Monday, October 28, 2013

Want to hear a good Ghost Story?

If you happen to live in my neck of the woods and you are scouting for something spooky to do, Eureka Springs offers a whole week of eerie activities. The Crescent Hotel, known as “The nation’s most haunted resort hotel” offers ghost tours! You can explore the halls nightly, and even venture underneath the hotel while you hear the tale of its long, strange history.  
We drove over yesterday hoping to see some Fall color, but I think we're about a week early. Funny how Mother Nature decides when the show starts! We've had perfect conditions for the leaves but it's late this year. Eureka was pretty crowded, lots of folks make the trip for the great shopping. We never fail to visit the Crescent Hotel, perched on the crest of West Mountain. The 78-room resort hotel is not only known as one of America’s most distinctive and historic destinations, but it is also said to have spirits that walk the palatial grounds!

As usual, I took a zillion pictures... I just can't control myself when there's history and a camera involved!

Everywhere you looked, the hotel was decorated for Halloween. But this is one of those places that looks the part no matter what time of year you visit.
 I ended up with 78 pictures in all and last night when I posted them on my Facebook wall, I deleted the "bad ones." This morning I went to my trash bin and retrieved the following pictures. "Orbs" or sunspots, what do you think?


So here's the ghost story, it's a true account as reported by Mike Masterson in our state paper, the Arkansas Democrat Gazette a few years ago. He recounted the terrifying experience of friends who spent the night at The Crescent, room 101, The Governor's Suite. Beth Shibley of Burgaw, N.C. had joined her mom Lou Ann Moles (wife of Harrison's mayor Pat Moles) and her sister Lorie Baker for a fun weekend. After a full day of shopping and sightseeing, the three turned in around midnight. Beth and her Mom shared a one bedroom and Lorie was in the other. Shibley, 42, says that while sleeping in a double bed with her mother, something held down her legs and arms and began suffocating her. "It was like a great force of intense pressure pressing down over my whole body, and I couldn't breathe," Shibley, who works as a graphic artist, says of the 2 a.m. experience. Her account as told in USA Today in a special feature on haunted hotels:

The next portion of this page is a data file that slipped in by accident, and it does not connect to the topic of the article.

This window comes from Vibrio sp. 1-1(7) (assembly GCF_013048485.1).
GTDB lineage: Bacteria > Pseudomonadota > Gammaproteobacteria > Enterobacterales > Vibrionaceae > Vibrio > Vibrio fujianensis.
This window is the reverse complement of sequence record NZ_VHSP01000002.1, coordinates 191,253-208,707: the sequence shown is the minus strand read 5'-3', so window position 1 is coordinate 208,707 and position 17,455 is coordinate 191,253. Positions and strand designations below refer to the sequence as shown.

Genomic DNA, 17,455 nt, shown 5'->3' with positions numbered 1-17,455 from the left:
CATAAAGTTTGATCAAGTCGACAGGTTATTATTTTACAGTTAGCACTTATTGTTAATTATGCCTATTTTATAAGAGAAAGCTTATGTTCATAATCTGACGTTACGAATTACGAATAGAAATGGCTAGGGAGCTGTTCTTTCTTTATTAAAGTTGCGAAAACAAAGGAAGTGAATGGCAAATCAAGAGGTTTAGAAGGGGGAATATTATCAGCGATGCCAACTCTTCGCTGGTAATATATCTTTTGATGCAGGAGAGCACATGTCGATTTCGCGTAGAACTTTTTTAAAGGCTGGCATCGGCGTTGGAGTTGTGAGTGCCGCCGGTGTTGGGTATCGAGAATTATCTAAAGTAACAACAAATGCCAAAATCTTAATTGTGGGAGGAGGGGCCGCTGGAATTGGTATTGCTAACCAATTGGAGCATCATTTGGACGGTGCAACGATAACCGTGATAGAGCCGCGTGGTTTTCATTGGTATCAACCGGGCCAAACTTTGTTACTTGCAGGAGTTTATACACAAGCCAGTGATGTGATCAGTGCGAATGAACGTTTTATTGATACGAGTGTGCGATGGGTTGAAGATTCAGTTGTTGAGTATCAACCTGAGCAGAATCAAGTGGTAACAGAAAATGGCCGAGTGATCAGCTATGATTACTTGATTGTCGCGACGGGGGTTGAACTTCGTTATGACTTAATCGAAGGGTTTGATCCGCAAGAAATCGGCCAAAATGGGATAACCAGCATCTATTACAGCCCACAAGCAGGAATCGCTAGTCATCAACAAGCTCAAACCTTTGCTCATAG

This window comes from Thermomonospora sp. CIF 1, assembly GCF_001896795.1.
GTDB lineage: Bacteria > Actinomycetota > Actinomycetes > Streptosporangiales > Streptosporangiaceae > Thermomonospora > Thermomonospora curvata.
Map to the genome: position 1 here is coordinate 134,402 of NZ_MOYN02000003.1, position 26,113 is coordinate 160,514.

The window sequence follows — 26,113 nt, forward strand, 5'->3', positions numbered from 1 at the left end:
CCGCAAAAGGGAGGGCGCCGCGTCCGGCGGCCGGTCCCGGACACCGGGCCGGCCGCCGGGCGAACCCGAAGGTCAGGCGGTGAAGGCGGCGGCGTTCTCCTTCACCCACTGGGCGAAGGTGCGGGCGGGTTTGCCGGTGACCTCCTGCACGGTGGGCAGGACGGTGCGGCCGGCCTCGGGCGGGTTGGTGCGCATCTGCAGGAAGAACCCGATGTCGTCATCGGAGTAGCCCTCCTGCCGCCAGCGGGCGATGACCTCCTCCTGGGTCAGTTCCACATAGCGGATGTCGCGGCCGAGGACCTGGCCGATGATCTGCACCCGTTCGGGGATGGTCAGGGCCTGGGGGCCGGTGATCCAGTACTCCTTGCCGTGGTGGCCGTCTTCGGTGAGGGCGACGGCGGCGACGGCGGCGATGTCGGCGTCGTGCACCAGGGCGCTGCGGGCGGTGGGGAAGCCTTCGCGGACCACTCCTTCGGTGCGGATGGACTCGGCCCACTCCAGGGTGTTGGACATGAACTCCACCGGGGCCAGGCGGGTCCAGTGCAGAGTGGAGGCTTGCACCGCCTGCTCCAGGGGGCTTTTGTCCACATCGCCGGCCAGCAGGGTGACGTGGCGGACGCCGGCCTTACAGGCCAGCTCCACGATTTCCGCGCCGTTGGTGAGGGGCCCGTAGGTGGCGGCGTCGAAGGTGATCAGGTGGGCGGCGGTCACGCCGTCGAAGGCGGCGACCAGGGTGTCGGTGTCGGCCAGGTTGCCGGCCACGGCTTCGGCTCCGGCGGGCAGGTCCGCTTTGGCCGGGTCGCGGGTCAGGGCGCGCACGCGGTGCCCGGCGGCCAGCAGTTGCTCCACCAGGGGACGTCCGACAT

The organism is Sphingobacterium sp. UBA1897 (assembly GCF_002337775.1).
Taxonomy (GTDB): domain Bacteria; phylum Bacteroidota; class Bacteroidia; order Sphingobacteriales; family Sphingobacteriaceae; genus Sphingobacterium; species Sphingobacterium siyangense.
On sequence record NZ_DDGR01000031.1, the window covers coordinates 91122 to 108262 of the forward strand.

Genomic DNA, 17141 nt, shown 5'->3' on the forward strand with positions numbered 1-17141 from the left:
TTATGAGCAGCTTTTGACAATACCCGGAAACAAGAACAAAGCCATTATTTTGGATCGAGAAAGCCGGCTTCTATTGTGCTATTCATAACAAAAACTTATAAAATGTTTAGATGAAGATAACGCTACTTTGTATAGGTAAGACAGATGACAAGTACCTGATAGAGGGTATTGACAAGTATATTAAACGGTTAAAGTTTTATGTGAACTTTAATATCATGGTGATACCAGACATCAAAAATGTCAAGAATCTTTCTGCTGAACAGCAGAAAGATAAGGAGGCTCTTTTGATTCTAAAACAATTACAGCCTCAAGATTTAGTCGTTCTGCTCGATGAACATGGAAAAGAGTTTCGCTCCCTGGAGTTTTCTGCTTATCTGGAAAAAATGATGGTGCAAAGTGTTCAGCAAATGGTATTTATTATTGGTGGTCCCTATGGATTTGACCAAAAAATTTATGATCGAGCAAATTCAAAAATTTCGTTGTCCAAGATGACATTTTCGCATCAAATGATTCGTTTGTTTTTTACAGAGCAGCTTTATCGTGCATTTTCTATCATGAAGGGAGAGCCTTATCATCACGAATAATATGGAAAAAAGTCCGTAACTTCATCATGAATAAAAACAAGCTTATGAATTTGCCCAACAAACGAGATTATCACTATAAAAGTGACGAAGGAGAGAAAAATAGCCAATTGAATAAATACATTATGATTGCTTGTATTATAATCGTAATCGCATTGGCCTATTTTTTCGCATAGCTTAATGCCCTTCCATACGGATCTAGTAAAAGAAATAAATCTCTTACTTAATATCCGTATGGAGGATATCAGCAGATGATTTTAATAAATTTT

“I was awakened by something that started to suffocate me,” Beth said. “I couldn’t breathe and felt an intense pressure on my chest like I was being squeezed against something hard. I couldn’t even draw a breath to shout. . . . I tried reaching to my mother, but my wrists were pinned together on the bed and my arms were being held down with great force.
“My legs wouldn’t move either, except for my right foot, and I started reaching for Mom’s foot under the covers. As soon as my foot touched hers, the pressure stopped and I could breathe, speak and move again. My heart was pounding. I was covered in sweat. There was a horrible smell in the room that was like damp earth and sour sweat, but stronger, almost like sulfur.”
She said she first thought the odor might have come from her sweat soaked nightgown, but the stench had left the room after about 30 minutes. The next morning, the gown still smelled of laundry detergent. Her mother never awoke during the incident, Beth said. “I went back to sleep,” she continued. “At 2:30 a.m., I felt something grab both ankles and jerk me very hard. It pulled me completely under the covers, which had been tucked into the bottom of the mattress. I ended up in the middle of the bed with the covers entirely over my head and my feet off the end of the bed. 
“This time, I could still breathe and shout, so I started yelling and hitting Mom in the area of her kidneys, since I was so far down in the bed. She sat up and asked if I was all right.” Beth said she tried to explain what was happening, but her mother said the story of a bad dream could wait until morning, so Beth leapt from the bed and retrieved her camera, all the while reciting reassuring Scriptures. Lying back down with the camera around her neck and snuggling close to her mother, Beth said she fell asleep with her finger poised on the camera’s shutter button, then lapsed into a vivid dream. “Mom watched me asleep because by now she’d become freaked out. She also watched me taking photographs with my eyes closed even as I slept soundly the rest of that night.”
In her dream, a man wearing a black suit and tie and a top hat appeared at a center fourth-floor window of the hotel. Then six people came up behind him in three pairs. They picked up the man and threw him out the window, but his fall was broken by a rope wrapped around his neck. “I saw his neck jerk to the side, and his hat fell off his head and landed to the right of where I was and watching,” Beth recalled. “I was holding my camera and I focused on the window and snapped a picture. Then I said, ‘Gotcha!’ ” The scene began to fade, but as others came to the window wearing clothing of another period, she continued taking pictures and repeating,“Gotcha!” By then, she said, “I’d come to realize in my dream that I was dealing with something not of this world,” she said. “But I also was no longer afraid.” In all, Lou Ann had watched her daughter snap five pictures in her sleep.
Later, when the film was developed, Beth said that the three women were startled to find one of a misty image leaning over the edge of the bed. A second picture showed the room’s ceiling fan and drapes in focus. “In the top right corner is the outer outline edge of a window with three ropes coming from it in the exact colors of what the pairs of people were wearing in my dream,” Beth said. “They also were holding three ropes in my dreams and the ropes came out of a window. 
“An enlargement showed more glowing red and blue spots in the mist as well as three pairs of little white X’s in a triangle pattern, similar to the way six people came up behind the man in pairs.”